Johns Hopkins Medicine study adds to evidence that T cell-driven changes in the gut may affect brain function associated with depressive symptoms
In experiments with mice and humans, a team led by Johns Hopkins Medicine researchers says it has identified a particular intestinal immune cell that impacts the gut microbiome, which in turn may affect brain functions linked to stress-induced disorders such as depression. Targeting changes mediated by these immune cells in the gut, with drugs or other therapies, could potentially bring about new ways to treat depression.
“The results of our study highlight the previously unrecognized role of intestinal gamma delta T cells (γδ T cells) in modifying psychological stress responses, and the importance of a protein receptor known as dectin-1, found on the surface of immune cells, as a potential therapeutic target for the treatment of stress-induced behaviors,” says Atsushi Kamiya, M.D., Ph.D., professor of psychiatry and behavioral sciences at the Johns Hopkins University School of Medicine and the study’s senior author.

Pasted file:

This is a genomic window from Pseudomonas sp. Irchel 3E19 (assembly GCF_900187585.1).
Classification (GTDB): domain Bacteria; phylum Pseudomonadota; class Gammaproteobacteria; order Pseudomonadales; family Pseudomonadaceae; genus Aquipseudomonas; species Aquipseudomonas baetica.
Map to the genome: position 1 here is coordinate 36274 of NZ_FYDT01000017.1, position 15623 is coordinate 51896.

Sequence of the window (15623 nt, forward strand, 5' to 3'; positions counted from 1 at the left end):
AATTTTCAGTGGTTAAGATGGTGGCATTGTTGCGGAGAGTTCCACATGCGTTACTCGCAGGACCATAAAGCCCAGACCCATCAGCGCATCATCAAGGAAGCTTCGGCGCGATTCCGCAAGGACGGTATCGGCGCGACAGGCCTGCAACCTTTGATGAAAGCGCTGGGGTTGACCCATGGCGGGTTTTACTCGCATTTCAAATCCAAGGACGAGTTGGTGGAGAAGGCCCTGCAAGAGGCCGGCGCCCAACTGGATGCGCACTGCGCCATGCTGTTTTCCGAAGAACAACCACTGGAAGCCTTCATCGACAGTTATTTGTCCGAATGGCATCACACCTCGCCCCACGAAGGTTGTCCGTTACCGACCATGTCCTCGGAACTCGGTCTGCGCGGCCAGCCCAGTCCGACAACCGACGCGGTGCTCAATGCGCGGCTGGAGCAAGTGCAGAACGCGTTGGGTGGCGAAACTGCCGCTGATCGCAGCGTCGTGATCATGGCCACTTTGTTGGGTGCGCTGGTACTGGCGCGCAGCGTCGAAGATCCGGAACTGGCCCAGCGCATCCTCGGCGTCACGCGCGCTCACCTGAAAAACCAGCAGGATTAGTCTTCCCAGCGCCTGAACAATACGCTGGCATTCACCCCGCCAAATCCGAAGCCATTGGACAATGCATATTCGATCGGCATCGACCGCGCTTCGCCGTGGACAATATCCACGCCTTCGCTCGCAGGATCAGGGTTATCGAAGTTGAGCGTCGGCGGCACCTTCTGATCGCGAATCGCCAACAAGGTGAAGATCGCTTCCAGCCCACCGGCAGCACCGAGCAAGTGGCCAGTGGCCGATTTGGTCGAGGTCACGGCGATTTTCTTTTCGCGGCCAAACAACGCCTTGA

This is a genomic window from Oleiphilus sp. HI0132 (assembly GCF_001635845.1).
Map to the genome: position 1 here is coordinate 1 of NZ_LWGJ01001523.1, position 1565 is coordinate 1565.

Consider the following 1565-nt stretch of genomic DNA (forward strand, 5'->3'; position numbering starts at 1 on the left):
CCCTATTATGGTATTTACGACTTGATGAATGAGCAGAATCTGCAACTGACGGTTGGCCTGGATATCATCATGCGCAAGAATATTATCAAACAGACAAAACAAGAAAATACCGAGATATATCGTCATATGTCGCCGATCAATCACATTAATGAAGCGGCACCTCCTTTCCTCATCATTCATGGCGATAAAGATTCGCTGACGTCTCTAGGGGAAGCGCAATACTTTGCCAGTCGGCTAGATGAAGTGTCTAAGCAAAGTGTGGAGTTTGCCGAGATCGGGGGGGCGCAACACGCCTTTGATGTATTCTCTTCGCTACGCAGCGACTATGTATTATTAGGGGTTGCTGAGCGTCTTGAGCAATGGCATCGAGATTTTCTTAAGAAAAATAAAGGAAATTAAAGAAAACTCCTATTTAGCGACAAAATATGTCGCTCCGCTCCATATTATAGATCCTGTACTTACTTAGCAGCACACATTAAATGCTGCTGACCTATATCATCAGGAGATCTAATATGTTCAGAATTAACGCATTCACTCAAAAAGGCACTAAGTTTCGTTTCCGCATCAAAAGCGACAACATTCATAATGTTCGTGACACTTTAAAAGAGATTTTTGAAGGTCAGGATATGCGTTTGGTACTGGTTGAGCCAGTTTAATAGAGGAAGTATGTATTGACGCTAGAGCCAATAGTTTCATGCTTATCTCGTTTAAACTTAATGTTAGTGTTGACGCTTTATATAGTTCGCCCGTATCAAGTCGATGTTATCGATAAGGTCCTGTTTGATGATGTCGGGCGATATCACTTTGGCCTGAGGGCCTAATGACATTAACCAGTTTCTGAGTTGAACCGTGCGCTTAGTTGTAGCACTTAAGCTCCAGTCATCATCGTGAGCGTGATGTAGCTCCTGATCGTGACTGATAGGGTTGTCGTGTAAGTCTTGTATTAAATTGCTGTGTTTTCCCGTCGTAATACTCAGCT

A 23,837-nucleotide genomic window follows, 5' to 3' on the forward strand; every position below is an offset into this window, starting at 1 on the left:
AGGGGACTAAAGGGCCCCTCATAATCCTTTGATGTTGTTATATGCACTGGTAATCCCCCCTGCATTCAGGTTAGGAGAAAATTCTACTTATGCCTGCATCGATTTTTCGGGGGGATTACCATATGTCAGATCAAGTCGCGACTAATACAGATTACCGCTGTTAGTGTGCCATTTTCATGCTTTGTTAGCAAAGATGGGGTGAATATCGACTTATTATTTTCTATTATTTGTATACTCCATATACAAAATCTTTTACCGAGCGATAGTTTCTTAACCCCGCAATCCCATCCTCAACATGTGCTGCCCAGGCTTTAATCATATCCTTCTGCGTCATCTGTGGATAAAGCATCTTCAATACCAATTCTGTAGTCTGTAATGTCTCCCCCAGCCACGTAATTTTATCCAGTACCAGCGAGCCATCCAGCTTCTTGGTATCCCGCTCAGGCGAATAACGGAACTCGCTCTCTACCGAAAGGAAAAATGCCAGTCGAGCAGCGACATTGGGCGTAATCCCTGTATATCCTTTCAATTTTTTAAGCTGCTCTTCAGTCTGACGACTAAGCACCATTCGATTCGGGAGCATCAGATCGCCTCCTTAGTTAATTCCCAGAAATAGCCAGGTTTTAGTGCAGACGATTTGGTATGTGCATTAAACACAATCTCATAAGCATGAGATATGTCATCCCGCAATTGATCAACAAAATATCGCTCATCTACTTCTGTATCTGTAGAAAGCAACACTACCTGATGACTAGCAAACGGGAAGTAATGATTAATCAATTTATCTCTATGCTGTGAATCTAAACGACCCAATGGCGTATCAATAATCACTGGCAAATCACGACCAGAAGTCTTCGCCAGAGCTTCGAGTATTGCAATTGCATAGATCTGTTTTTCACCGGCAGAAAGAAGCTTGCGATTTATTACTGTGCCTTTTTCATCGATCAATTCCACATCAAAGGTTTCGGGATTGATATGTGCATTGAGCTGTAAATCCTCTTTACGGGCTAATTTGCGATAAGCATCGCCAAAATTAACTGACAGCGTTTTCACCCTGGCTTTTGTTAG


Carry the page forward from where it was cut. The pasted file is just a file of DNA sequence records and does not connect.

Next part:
Dectin-1 binds to certain antigens, or proteins, to signal immune cells to activate in specific ways. This receptor, the researchers say, may be involved in the microbiome alteration and immune-inflammatory responses in the colon of mice, which suggests that it may be involved in stress responses via γδ T cells in the intestinal immune system.